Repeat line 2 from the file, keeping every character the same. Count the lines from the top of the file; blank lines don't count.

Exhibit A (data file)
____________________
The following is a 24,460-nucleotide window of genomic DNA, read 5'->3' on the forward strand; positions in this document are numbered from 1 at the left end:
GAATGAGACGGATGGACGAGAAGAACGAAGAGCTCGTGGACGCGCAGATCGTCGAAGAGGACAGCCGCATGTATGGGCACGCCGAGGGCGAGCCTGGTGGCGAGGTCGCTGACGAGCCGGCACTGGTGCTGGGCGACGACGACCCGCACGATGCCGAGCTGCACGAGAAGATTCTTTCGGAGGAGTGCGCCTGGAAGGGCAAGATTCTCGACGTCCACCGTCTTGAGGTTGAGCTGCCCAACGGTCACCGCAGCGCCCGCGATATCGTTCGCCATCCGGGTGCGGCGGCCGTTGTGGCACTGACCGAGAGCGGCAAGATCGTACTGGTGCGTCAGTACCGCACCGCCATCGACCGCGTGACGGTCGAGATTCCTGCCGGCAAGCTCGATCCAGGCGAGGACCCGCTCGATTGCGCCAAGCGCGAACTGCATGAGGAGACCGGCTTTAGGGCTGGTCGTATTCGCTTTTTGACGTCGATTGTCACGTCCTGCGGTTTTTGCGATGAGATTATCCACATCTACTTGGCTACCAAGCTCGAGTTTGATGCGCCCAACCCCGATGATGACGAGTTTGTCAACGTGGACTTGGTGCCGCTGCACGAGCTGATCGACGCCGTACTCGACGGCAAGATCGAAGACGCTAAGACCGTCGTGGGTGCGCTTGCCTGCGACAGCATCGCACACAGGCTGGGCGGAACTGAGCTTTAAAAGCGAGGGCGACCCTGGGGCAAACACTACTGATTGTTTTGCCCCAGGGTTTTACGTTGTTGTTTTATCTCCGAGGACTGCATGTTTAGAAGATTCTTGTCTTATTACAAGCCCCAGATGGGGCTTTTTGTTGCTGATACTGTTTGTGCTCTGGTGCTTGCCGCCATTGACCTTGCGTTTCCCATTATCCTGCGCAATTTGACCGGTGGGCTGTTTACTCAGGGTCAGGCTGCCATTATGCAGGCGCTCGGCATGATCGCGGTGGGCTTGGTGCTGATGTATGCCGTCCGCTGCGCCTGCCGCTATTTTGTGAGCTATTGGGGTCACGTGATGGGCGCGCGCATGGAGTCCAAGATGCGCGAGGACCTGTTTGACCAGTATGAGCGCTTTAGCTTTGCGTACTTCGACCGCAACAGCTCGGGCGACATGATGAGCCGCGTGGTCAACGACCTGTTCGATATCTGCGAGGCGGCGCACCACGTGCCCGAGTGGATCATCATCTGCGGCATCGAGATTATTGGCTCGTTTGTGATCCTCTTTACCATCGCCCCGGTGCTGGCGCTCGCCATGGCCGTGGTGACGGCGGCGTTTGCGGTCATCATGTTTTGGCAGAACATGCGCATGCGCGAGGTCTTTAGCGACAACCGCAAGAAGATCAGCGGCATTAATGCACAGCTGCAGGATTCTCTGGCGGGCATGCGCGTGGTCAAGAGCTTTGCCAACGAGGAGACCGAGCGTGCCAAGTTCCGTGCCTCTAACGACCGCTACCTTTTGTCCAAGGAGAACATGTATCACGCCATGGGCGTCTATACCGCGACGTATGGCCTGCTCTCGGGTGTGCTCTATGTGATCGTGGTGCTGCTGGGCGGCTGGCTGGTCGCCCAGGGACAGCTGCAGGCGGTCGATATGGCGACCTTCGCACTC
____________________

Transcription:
GAATGAGACGGATGGACGAGAAGAACGAAGAGCTCGTGGACGCGCAGATCGTCGAAGAGGACAGCCGCATGTATGGGCACGCCGAGGGCGAGCCTGGTGGCGAGGTCGCTGACGAGCCGGCACTGGTGCTGGGCGACGACGACCCGCACGATGCCGAGCTGCACGAGAAGATTCTTTCGGAGGAGTGCGCCTGGAAGGGCAAGATTCTCGACGTCCACCGTCTTGAGGTTGAGCTGCCCAACGGTCACCGCAGCGCCCGCGATATCGTTCGCCATCCGGGTGCGGCGGCCGTTGTGGCACTGACCGAGAGCGGCAAGATCGTACTGGTGCGTCAGTACCGCACCGCCATCGACCGCGTGACGGTCGAGATTCCTGCCGGCAAGCTCGATCCAGGCGAGGACCCGCTCGATTGCGCCAAGCGCGAACTGCATGAGGAGACCGGCTTTAGGGCTGGTCGTATTCGCTTTTTGACGTCGATTGTCACGTCCTGCGGTTTTTGCGATGAGATTATCCACATCTACTTGGCTACCAAGCTCGAGTTTGATGCGCCCAACCCCGATGATGACGAGTTTGTCAACGTGGACTTGGTGCCGCTGCACGAGCTGATCGACGCCGTACTCGACGGCAAGATCGAAGACGCTAAGACCGTCGTGGGTGCGCTTGCCTGCGACAGCATCGCACACAGGCTGGGCGGAACTGAGCTTTAAAAGCGAGGGCGACCCTGGGGCAAACACTACTGATTGTTTTGCCCCAGGGTTTTACGTTGTTGTTTTATCTCCGAGGACTGCATGTTTAGAAGATTCTTGTCTTATTACAAGCCCCAGATGGGGCTTTTTGTTGCTGATACTGTTTGTGCTCTGGTGCTTGCCGCCATTGACCTTGCGTTTCCCATTATCCTGCGCAATTTGACCGGTGGGCTGTTTACTCAGGGTCAGGCTGCCATTATGCAGGCGCTCGGCATGATCGCGGTGGGCTTGGTGCTGATGTATGCCGTCCGCTGCGCCTGCCGCTATTTTGTGAGCTATTGGGGTCACGTGATGGGCGCGCGCATGGAGTCCAAGATGCGCGAGGACCTGTTTGACCAGTATGAGCGCTTTAGCTTTGCGTACTTCGACCGCAACAGCTCGGGCGACATGATGAGCCGCGTGGTCAACGACCTGTTCGATATCTGCGAGGCGGCGCACCACGTGCCCGAGTGGATCATCATCTGCGGCATCGAGATTATTGGCTCGTTTGTGATCCTCTTTACCATCGCCCCGGTGCTGGCGCTCGCCATGGCCGTGGTGACGGCGGCGTTTGCGGTCATCATGTTTTGGCAGAACATGCGCATGCGCGAGGTCTTTAGCGACAACCGCAAGAAGATCAGCGGCATTAATGCACAGCTGCAGGATTCTCTGGCGGGCATGCGCGTGGTCAAGAGCTTTGCCAACGAGGAGACCGAGCGTGCCAAGTTCCGTGCCTCTAACGACCGCTACCTTTTGTCCAAGGAGAACATGTATCACGCCATGGGCGTCTATACCGCGACGTATGGCCTGCTCTCGGGTGTGCTCTATGTGATCGTGGTGCTGCTGGGCGGCTGGCTGGTCGCCCAGGGACAGCTGCAGGCGGTCGATATGGCGACCTTCGCACTC